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"It's time we learned this lesson"

By Timothy Allen
Husna La Shari struggles to rebuild her life

A newly published Oxfam report , “Ready or Not: Pakistan’s resilience to disasters one year on from the floods”, says that millions of people are still struggling to recover from last year’s floods and will fall even deeper into poverty if hit by floods again. Reconstruction after last year’s floods is estimated to cost more than $10 billion, almost a quarter of Pakistan’s national budget; and further disasters will put an additional strain on the country’s economy.

The mega floods of last year would have challenged any government, but the emergency response led by Pakistani authorities saved thousands of lives. However, Oxfam has expressed concern about the pace of recovery and reconstruction, which has left millions of people unnecessarily exposed to another disaster.

Still vulnerable

Husna La Shari is one survivor who is struggling to rebuild her life in Khawand La Shari in Shikapur, Sindh.  Her family and community were hit hard by the flooding last July.  Husna has 7 children and an elderly husband.  She is responsible for providing for her entire family as her husband is too old to work.  Before the floods last July, she worked on fields farming and harvesting.  But after the floods, the fields are no longer fertile and Husna is struggling to feed her family.  Oxfam is working in Husna’s village providing latrines and rehabilitating water pumps.  Husna took part in Oxfam’s Cash for Work program in her village, clearing rubble and cleaning irrigation channels in the fields.

“It was difficult for me before the flood and it is now more difficult for me as there is no farming or harvesting.  We cannot cultivate the land here this year…  PDI (Oxfam’s partner) came and gave us money for doing labor.  We collected whatever remained of our houses and we put it all in one place and together we cleaned the village.  My husband was not capable, so I did it, I earned the money.  PDI gave us kitchen pots, blankets, quilts and buckets and we are thankful as they helped us a lot.  I am still in trouble to get food.  How will I feed my family?”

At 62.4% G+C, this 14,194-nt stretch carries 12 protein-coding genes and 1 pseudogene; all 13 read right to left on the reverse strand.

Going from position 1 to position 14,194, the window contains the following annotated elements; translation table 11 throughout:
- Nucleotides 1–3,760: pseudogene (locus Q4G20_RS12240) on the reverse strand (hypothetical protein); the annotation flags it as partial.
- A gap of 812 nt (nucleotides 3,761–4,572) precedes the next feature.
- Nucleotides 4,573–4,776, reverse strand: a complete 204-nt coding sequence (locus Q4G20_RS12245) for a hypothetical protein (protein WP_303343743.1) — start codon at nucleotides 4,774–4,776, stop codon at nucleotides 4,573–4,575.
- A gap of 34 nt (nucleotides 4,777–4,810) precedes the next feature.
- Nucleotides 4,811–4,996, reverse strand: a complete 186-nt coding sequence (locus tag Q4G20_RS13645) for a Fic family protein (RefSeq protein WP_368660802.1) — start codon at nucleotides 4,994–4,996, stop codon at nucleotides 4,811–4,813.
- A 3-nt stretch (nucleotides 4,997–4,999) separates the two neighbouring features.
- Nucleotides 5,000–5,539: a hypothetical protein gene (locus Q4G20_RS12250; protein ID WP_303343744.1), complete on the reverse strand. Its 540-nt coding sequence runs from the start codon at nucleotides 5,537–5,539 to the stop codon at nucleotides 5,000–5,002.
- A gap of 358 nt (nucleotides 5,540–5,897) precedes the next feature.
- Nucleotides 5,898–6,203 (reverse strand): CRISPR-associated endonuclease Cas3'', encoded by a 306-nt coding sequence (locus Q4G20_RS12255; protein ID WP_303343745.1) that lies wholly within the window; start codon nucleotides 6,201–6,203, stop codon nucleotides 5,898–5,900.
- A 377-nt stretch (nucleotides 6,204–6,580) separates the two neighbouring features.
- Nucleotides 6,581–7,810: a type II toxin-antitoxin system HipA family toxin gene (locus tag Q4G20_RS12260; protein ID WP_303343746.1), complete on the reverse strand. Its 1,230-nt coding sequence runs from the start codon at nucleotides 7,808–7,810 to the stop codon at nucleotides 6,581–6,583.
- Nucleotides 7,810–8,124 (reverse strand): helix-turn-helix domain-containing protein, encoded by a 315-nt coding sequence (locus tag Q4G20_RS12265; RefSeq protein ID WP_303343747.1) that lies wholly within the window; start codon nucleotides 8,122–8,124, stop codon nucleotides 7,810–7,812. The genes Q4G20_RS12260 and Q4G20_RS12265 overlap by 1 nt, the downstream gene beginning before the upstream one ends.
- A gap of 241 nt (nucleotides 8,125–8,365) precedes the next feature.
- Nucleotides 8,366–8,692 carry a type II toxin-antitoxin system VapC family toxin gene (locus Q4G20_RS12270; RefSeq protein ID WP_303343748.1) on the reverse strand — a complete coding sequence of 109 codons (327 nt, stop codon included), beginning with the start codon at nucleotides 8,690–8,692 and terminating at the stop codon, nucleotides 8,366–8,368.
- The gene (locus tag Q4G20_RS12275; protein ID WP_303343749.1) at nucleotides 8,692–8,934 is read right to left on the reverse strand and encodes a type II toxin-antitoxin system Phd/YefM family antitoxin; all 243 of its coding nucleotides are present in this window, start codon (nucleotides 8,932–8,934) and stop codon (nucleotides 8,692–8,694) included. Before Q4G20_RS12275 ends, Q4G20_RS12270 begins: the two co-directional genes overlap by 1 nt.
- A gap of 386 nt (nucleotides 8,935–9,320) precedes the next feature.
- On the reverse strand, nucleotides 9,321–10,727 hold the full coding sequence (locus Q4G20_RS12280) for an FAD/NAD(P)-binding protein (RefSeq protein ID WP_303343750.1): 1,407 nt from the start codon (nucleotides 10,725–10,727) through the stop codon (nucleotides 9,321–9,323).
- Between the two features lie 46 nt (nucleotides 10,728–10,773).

Around 37,000 people affected by the 2010 floods are still living in camps in Sindh alone; and across the country, many of those who have returned to their villages have inadequate housing, with some still living in tents.  More than 800,000 families are still without proper homes and many flood defenses, such as river embankments, destroyed in last year’s floods, have not yet been properly repaired. This increases the likelihood of breaches in future floods. For example, embankments in Sindh province have reportedly been increased by only two or three feet rather than the recommended six feet.

Neva Khan, Head of Oxfam in Pakistan, said:
“Pakistan needs to act now. Investing in measures today that reduce the impact of disasters is essential to save lives and safeguard development gains in the future. It will ensure schools built with aid funds are not washed away and that farmers can keep the crops they have toiled over. A year after Pakistan’s mega floods it’s time we learned this lesson.”

Some lessons learned

For children in the Shikapur district of Sindh, playing an interactive game is one way to avoid the risk of illness which often comes in the wake of a natural disaster.  Julia Moore, a hygiene promotor for Oxfam, teaches children basic hygiene activities such as washing their hands and faces and showing them how to use a latrine.

“Pakistan is a disaster-prone country and has been flooded 67 times since 1947. Climate change will only increase the threat of floods. But while floods and earthquakes are inevitable, widespread devastation is not. For years, not enough has been done to protect ordinary Pakistani men, women, and children from disasters before they strike.”  Says Kahn.

Lives and scarce resources could be saved in the future if the Pakistan government, with support from international donors, invests more in measures to reduce the impact of disasters. This could include flood resistant housing, and effective early warning systems – especially at the village level. In order to implement these programs, more funding is needed for local authorities and organizations that play a frontline role in preparing for and responding to emergencies.